As from 21st
October 2005 EU Regulation N. 805/2004 applies in
civil and commercial matters implementing the principle of mutual recognition
of judicial decisions as endorsed by European Council at the Tampere meeting on
The Regulation created for the first
time a European Enforcement Order (EEO), aimed at promoting the free
circulation of judgments, court settlements and authentic instruments
throughout all EU Member States, with the exception of Denmark.
application is limited to “uncontested claims”, that are the cases where the
defendant either has agreed to the debt in court proceedings or has not appeared
in court when the claim is heard.
then on a judgment concerning an uncontested claim delivered in a Member State
can be certified as a European Enforcement Order upon application to the court seized
of the proceedings, pursuant to the requirements set out in article 6 and the
compliance with the minimum standards laid down in chapter III of EU Regulation.
effect of such a certification is that the judicial decision shall be
automatically recognized and enforced in another EU Member State without any
checks and intermediary measures in the Member State in which the enforcement
Regulation N. 805/2004 is considered a milestone in going over the so called
“exequatur procedure”, because it enables creditors to obtain quick and
efficient enforcement within European Union and without involving the courts in
the Member State where enforcement is applied for.
fact, on one hand, the Regulation at issue provides clearly for the abolition
of the exequatur, especially where it establishes that recognition and
enforcement in the other Member State are admitted “without the need for a
declaration of enforceability and without any possibility of opposing its
recognition” (art. 5).
yet, on the other hand, the EU Regulation sets out that enforcement procedures
are governed by the law of the Member State of enforcement and, moreover, that
a judgment that has been certified as EEO by the court of origin should be
treated as if it had been delivered by a court in the member State in which
enforcement is sought (art. 20, § 1). Thereby, it has also to be enforced under the same conditions as any other
judgment handed down in that Member
implementation of the abovementioned provisions raises an issue in those EU
Member Countries where, to be enforceable by national law, judgments, orders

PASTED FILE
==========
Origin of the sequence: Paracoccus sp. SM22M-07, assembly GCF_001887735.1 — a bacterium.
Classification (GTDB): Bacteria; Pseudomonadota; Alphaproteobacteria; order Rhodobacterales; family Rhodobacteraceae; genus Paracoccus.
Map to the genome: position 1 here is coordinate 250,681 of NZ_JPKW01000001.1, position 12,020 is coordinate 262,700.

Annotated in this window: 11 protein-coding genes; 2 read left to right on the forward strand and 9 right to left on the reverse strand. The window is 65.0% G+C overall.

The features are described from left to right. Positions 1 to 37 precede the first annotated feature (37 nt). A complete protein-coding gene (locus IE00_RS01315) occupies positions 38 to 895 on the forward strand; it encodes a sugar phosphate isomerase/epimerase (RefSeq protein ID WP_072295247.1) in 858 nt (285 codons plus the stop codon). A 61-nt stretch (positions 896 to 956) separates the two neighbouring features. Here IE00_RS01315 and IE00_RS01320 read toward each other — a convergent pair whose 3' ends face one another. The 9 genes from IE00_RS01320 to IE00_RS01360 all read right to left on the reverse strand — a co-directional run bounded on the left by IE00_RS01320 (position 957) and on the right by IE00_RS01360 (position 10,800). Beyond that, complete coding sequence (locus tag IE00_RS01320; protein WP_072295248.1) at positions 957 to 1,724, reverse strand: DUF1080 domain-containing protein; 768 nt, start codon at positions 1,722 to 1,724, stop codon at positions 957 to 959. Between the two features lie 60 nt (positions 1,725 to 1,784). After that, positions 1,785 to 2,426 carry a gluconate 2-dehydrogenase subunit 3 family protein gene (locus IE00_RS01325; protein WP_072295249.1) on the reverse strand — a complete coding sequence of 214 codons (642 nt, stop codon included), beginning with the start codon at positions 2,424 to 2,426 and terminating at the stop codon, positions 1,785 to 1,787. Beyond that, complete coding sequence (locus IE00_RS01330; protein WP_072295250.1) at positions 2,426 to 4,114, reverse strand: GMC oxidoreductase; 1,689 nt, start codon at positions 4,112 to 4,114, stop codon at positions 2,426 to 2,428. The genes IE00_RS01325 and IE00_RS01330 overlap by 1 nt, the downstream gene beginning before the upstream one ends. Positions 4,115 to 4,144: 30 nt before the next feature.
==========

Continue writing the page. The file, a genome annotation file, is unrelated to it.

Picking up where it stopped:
and other judicial decisions taken by courts must have a clause added to that
effect by the clerk of court.
requirement is needed, for instance, by Belgian, Italian and French civil
procedure code. Hence
the questions: is such a clause undue for enforcement
of a foreign judicial decision certified as EEO, having regard to the abolition
of exequatur set out in article 5 of EU Regulation? Or is it still to be added
pursuant to national law of enforcement and complying with article 20 of EU
this point legal consultants and law researchers are split. In fact,
there are experts that think that the clause due by
national law to give enforceability to a judicial decision must be added in any
case, and so when a decision certified as EEO has to be enforced as well (PEROZ,
Jour. Dr. intern., 2005, n° 71;
BASTIANON, Brevi note sul regolamento UE n. 805/2004 che istituisce il titolo
esecutivo europeo per i crediti non contestati,
Dir. Un. Eur., 2005, 03, p. 473). This opinion rests upon consideration
that EU Regulation N. 805/2004 has not provided for a European declaration of
enforceability; therefore the Regulation at issue does not delete any further
requirement that make a title enforceable by the law of the Member State where
enforcement is sought.
Another group of professionals
observes that the implementation of the principle of the mutual recognition of
decisions in civil and commercial matters entails in its first stage a complete
abolition of exequatur.
this end EU Regulation N. 805/2004 goes beyond the lack of unification of the
national rules on civil procedure and, as a consequence, a decision certified
as EEO does not need any further clause or measure to be enforceable in the
Member State of enforcement.
this of point of view it is stressed that European Enforcement Orders are
national judgments already qualified by the Regulation as able to circulate
freely and to be enforced within all European Union, without the need for any
requirement for enforceability that the national law of another Member States
provides for (VAN DROOGHENBROECK-BRIJS, Un
titre exécutoire européen, Le dossier du JT 2006, pp. 213-215; OLIVIERI,
Il titolo esecutivo europeo. Qualche considerazione sul Reg. CE 805/2004 del 21 aprile 2004, on [->www.iudicium.it]).
One of the first ruling on the
question at issue was delivered by the Court of Milan, which stated that a
judicial decision certified as European Enforcement Order does not need to be
supplied with a declaration of enforceability in the Member State of enforcement
(Milan Civil Court, 30/11/2007).
Italian judges highlighted that the compliance of the judicial decision with
the requirements and the minimum standards set out for issuing EEO certificate
is a guarantee as strong as to assure direct and automatic enforceability to
European Enforcement Order within European Union.
that, notwithstanding the
Milan Court took the “right way” to fulfill the main purpose of EU Regulation
N. 805/2004, a real abolition of exequatur and a deeper judicial cooperation in
civil matters shall be reached only through the adoption of European common rules
on civil procedure law.
step that could definitely allow a faster circulation and enforcement of
judgments within European Union, preventing at the same time a lot of
unexpected issues that can arise even from a standard clause due to enforce a judicial